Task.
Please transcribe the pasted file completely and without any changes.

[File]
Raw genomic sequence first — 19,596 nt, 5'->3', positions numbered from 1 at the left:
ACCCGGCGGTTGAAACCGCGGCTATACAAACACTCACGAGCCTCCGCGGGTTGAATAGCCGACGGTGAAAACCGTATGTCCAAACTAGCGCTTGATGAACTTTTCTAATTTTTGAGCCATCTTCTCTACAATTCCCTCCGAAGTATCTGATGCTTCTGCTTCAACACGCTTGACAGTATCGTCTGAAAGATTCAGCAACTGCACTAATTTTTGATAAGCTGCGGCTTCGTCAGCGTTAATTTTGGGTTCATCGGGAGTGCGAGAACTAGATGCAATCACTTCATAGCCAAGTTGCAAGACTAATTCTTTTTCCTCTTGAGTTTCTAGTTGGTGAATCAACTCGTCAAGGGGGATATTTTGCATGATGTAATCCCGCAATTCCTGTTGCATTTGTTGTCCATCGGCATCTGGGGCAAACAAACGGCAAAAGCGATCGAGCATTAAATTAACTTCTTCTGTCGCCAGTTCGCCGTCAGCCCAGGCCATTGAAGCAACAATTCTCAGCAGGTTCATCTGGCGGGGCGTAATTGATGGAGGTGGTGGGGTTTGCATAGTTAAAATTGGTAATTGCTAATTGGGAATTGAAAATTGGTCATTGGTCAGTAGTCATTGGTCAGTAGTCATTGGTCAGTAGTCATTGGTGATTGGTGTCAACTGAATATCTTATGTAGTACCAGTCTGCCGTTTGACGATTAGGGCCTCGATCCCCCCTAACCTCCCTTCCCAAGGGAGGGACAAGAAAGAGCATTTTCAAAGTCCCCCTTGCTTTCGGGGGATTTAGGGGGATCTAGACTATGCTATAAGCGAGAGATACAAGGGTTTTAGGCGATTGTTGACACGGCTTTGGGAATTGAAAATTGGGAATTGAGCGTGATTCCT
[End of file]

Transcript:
Raw genomic sequence first — 19,596 nt, 5'->3', positions numbered from 1 at the left:
ACCCGGCGGTTGAAACCGCGGCTATACAAACACTCACGAGCCTCCGCGGGTTGAATAGCCGACGGTGAAAACCGTATGTCCAAACTAGCGCTTGATGAACTTTTCTAATTTTTGAGCCATCTTCTCTACAATTCCCTCCGAAGTATCTGATGCTTCTGCTTCAACACGCTTGACAGTATCGTCTGAAAGATTCAGCAACTGCACTAATTTTTGATAAGCTGCGGCTTCGTCAGCGTTAATTTTGGGTTCATCGGGAGTGCGAGAACTAGATGCAATCACTTCATAGCCAAGTTGCAAGACTAATTCTTTTTCCTCTTGAGTTTCTAGTTGGTGAATCAACTCGTCAAGGGGGATATTTTGCATGATGTAATCCCGCAATTCCTGTTGCATTTGTTGTCCATCGGCATCTGGGGCAAACAAACGGCAAAAGCGATCGAGCATTAAATTAACTTCTTCTGTCGCCAGTTCGCCGTCAGCCCAGGCCATTGAAGCAACAATTCTCAGCAGGTTCATCTGGCGGGGCGTAATTGATGGAGGTGGTGGGGTTTGCATAGTTAAAATTGGTAATTGCTAATTGGGAATTGAAAATTGGTCATTGGTCAGTAGTCATTGGTCAGTAGTCATTGGTCAGTAGTCATTGGTGATTGGTGTCAACTGAATATCTTATGTAGTACCAGTCTGCCGTTTGACGATTAGGGCCTCGATCCCCCCTAACCTCCCTTCCCAAGGGAGGGACAAGAAAGAGCATTTTCAAAGTCCCCCTTGCTTTCGGGGGATTTAGGGGGATCTAGACTATGCTATAAGCGAGAGATACAAGGGTTTTAGGCGATTGTTGACACGGCTTTGGGAATTGAAAATTGGGAATTGAGCGTGATTCCT